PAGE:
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Why Should I Care About Copyright?

For folks working in scholarly communications, there are any number of challenges that must be faced on an almost daily basis.  For example, it is a given that everyone in this field has spent at least a few hours refining their two sentence or less stock description of fair use for non-lawyers.  Yet there is one issue that underlies and affects almost every other issue handled by scholarly communications staff:  getting people to care about copyright. Continue reading

Combating Copyright Misinformation

Working in higher education, I have copyright conversations with a lot of very smart people.  These are folks who spend their lives educating others, spreading knowledge and wisdom as a career.  Which is why it’s so surprising when they are deeply misinformed about copyright law.

This often seems to stem from “institutional knowledge” passed down through the years.  Some of this information is incredibly helpful, but an unfortunately large percentage of it is downright wrong.  I have been working with copyright issues for just over a year, and have already heard more myths about fair use than I can count.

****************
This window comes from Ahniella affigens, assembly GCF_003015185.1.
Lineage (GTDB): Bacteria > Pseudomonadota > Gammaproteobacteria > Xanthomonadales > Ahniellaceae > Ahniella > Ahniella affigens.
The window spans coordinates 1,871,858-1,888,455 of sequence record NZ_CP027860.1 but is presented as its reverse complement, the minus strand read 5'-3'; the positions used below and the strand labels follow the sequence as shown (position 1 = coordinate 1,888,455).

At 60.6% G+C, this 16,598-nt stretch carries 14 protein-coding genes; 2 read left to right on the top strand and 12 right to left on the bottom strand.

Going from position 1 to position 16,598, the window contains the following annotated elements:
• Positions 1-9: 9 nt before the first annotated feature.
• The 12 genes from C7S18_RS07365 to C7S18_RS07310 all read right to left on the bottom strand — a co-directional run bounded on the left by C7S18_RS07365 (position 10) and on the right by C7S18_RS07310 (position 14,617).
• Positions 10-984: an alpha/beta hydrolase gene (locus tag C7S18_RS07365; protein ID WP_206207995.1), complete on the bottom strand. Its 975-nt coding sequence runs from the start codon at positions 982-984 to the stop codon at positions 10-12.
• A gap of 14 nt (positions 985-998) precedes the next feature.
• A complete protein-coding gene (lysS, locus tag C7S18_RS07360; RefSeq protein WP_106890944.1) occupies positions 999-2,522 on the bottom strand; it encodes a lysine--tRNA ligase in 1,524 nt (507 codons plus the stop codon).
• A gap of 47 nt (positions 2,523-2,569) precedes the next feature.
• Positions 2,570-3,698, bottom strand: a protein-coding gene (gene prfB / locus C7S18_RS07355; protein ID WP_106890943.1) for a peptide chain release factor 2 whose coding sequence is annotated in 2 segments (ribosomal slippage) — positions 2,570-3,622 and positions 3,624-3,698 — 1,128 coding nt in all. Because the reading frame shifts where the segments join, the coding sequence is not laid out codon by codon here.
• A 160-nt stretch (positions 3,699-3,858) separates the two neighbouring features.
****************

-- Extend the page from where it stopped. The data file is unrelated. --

Where can folks go for quick straightforward copyright education, without legalese or confusing jargon?  And, most importantly, what sources can be relied upon to provide accurate copyright information?  This post lists out some of the resources that I found most helpful when starting out in copyright, and that can serve as helpful tools in dispelling copyright myths. Continue reading

Moral Rights in the United States

If you follow our blog, you may have noticed moral rights come up in a few of our previous posts (“A Primer on Fearless Girl”, “Theories of copyright”, and “Copyright in Campaigns”).  You may have also noticed moral rights in recent communications from the U.S. Copyright Office.  Moral rights are not often raised in the United States, and with good reason.  Moral rights, as distinguished from economic rights, are given only partial protection under U.S. copyright law.  Here, we give an introduction to moral rights and help to distinguish them from economic rights.

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A Primer on Fearless Girl

She’s not even five feet tall, but she has been causing quite a stir.  She is the Fearless Girl statue placed opposite the Charging Bull statue in New York’s financial district.  Her placement has caused a stir, not only for the crowds she draws, but also for the claims of copyright infringement raised by Arthur Di Modica, the creator of Charging Bull.

Charging Bull

Di Modica installed the 7,100-pound sculpture on December 15, 1989.  At the time, financial markets were down and the future of the economy was uncertain.  Di Modica created and installed the Charging Bull as a piece of unauthorized guerilla art, intending it to be a symbol of the “strength and power of the American people”.  The piece was inspired by the phrase “bull market”, which occurs when prices are going up and people are investing in stocks.  The piece became so popular that it now has a permanent home in the financial district, and has been there for almost 30 years.

Fearless Girl